TTND80 - Xanadu OST

Xanadu written in pointed burgundy writing outlined in white on a purple background - just as 80s as it sounds.

Inspired by our series of Turn That Noise Down articles looking back at music released 30 years ago, Jimmy Hunter takes a step further back in time to his favourite albums from 40 years ago. This week on TTND80, he rediscovers the legend of Xanadu...

Summer 1980 saw me influenced in a cultural way that thrilled me. Three weeks visiting relatives in Canada and I experienced a culture and a people I’d never encountered or thought existed. They weren’t American and laughed off, quite sharply, the suggestion of any similarity. And since I started listening to Paul Gambaccini’s Radio 1 Saturday afternoon show, I was becoming ever more fascinated with north American music.

It does make (some sort of) sense to have seen the film from which this soundtrack is taken – but I warn you, should you watch it, do not blame me! It’s terrible. The musical numbers are actually good because they’re written and produced by two very talented and successful writers: Jeff Lynne and John Farrar – they get one side (5 tracks) each. To evidence this, the album went double platinum and produced 5 hits singles, 2 of them topping various charts.

The tracks are performed by a number of artists with solid reputations, like them or not. But aside from the duets and collaborations, like the writing, the performers are associated with the writers and have a side each: ELO and Olivia Newton-John.

Side one features, in my humble opinion, an artist with one of the best voices in pop history – Olivia Newton John. You may not agree [Putting it mildly! – Ed] but note that I’m not talking about other genres, just pop. The tracks on this side do vary with ON-J collaborating on 3 tracks but the first, and the biggest North American commercial hit of the album, is Magic. This has John Farrar’s signature production techniques and sound all over it. It’s a good record, musically it has light and shade and shows off ON-J’s voice well. 

The next 4 tracks are not as strong: Suddenly, a duet with Cliff Richard, is really not my cup of tea but musically it’s robust and very much a product of its time. Apart from Magic, the strongest track here is Dancin’ – a surprising collaboration with The Tubes. I say surprisingly as I was introduced to the group a year before whilst watching late night BBC2 music programmes and found them performing their single Prime Time (I reviewed this last year: ). Mixing ON-J’s harmonies solo in a ‘40s style with a guitar laden section by The Tubes, the result is quite astonishing and for me, still enjoyable. 

We then have a romantic interlude that I find just blindly aimed at the north American market and although well constructed, I find Suddenly rather very dull. The last track on side 1 is a duet with Gene Kelly and it’s a rather good attempt at ‘40s musical style: I think it works. Their voices work well together and the tune itself is entertaining.

Flipping to side 2 we have 5 tracks from the glorious Electric Light Orchestra. A quick search for ELO on AlbieMedia demonstrates how much they’ve featured, including my own reviews, with references in other articles and numerous mentions in the popular #NotBaconBits features. If anyone says they can’t identify a Jeff Lynne sound then I’ll buy them a hearing aid.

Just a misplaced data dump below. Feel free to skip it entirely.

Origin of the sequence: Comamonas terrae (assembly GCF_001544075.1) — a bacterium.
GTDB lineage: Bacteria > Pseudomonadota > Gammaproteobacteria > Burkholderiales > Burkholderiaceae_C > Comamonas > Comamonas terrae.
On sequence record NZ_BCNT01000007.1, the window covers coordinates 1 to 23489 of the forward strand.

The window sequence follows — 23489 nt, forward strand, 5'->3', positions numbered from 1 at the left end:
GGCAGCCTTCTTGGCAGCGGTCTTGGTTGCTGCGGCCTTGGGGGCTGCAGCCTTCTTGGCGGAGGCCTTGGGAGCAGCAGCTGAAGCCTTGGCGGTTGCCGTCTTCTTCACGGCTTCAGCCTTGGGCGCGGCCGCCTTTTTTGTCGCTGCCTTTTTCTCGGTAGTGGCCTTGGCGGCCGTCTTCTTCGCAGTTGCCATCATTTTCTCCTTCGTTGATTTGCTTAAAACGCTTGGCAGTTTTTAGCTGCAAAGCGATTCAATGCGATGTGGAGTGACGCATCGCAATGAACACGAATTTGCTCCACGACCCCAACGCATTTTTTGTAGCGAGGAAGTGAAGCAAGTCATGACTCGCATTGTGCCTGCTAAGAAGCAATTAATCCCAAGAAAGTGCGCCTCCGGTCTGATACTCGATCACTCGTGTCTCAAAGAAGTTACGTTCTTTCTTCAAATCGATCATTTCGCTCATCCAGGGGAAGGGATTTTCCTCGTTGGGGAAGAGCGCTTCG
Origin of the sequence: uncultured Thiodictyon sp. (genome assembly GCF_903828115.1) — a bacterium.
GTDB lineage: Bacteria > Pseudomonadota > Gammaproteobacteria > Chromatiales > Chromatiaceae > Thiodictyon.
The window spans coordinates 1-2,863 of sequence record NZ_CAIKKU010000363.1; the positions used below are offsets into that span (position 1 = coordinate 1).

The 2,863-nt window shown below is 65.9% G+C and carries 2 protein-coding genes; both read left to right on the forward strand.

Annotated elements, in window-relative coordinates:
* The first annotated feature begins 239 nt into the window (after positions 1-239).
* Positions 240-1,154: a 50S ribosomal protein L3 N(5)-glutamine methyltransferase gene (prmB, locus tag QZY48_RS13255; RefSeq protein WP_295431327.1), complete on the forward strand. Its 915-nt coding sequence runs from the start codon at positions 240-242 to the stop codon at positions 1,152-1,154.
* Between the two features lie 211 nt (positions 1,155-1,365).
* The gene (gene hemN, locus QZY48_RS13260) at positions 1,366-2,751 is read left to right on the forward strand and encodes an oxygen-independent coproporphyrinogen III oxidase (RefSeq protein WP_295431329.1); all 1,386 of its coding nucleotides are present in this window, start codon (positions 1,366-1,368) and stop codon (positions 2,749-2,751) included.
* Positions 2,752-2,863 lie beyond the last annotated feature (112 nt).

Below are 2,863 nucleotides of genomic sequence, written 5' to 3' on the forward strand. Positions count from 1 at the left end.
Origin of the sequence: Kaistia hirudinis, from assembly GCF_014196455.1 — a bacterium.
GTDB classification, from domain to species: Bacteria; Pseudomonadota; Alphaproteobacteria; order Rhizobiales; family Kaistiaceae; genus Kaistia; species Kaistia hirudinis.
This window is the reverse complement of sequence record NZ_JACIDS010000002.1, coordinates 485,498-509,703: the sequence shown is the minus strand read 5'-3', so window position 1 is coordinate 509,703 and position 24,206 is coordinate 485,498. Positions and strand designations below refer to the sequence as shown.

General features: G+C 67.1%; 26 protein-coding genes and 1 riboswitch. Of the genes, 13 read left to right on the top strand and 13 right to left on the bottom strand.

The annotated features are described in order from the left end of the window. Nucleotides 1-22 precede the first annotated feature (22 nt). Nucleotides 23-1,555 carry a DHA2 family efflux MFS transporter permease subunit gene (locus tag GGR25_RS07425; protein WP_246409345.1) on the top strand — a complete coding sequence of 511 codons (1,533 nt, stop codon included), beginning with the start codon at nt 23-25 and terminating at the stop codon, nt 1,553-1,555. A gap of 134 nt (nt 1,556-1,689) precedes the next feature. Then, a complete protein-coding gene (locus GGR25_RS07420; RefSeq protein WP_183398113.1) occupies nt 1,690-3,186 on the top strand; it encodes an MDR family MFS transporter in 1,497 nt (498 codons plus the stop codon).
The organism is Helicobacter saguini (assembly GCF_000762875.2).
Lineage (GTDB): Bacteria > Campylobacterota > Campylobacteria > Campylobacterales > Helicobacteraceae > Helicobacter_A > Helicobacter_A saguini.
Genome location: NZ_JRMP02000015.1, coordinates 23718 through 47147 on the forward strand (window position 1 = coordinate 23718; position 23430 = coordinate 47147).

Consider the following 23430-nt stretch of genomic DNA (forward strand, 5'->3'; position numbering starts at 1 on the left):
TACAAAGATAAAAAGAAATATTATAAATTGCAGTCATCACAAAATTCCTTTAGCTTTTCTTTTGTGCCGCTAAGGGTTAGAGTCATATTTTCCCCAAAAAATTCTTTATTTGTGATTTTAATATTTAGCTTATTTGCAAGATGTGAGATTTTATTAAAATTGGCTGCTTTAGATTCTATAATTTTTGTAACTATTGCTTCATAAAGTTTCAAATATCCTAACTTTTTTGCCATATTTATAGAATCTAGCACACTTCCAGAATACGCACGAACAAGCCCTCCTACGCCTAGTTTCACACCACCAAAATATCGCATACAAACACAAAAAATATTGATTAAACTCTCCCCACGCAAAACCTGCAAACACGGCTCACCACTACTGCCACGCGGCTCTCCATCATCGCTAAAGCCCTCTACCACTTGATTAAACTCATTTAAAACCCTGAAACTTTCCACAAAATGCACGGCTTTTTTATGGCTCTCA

Kicking off with I’m Alive, side two proposes to deliver more than side 1, particularly if you’re an ELO fan and I like this track a lot. Its popularity was eclipsed by All Over The world but I do think this is a better, less anthemic track. The use of synthesisers is reminiscent of Shine a Little Love and Lynne’s/ELO’s signature harmonies are put to full, tuneful use. 

All Over the World was commercially a bigger success yet I don’t find it to be as good, however when you think of track sequencing, it fits perfectly – particularly given what we end on. A hidden gem is the second track – The Fall. This definitely has all the hallmarks of a great album track and it was right to not have had this as a single release. Though it has the later, big ELO sound, its construction reminds me of earlier ELO and this, for me at least, really works. 

Then there’s the almost to be expected ballad. ‘nuff said.

And then we end on the album’s biggest hit: Xanadu. If you don’t like it then you never will. If you think it’s not cool then you’ll never hear it. But what it is, is one of the best constructed pop songs of the decade. ON-J’s voice soars above an almost perfect bassline and melody to glorious effect and as she climbs the (musical) scale at the end, well we wonder how much clenching and pushing was involved! [What? WHAT?? – Ed]

It’s interesting to note that both ELO and ON-J at this point were each on the crest of a wave, both commercially and creatively. Both at this point having had increasing and massive success in the past 5 years, it’s hardly surprising that this album did so well, despite the film it was written for. However, I don’t think it could have worked simply as a collaboration because something had to orchestrate the album: and that was the film. As a concept, if would probably have been left as a collection of half-written, unrecorded songs and that would have been a great shame.

If you like pop, give this a go, with an open mind. Listen to the melodies, the production and try to ignore the heavy metal decriers of this genre: they’re just jealous. 

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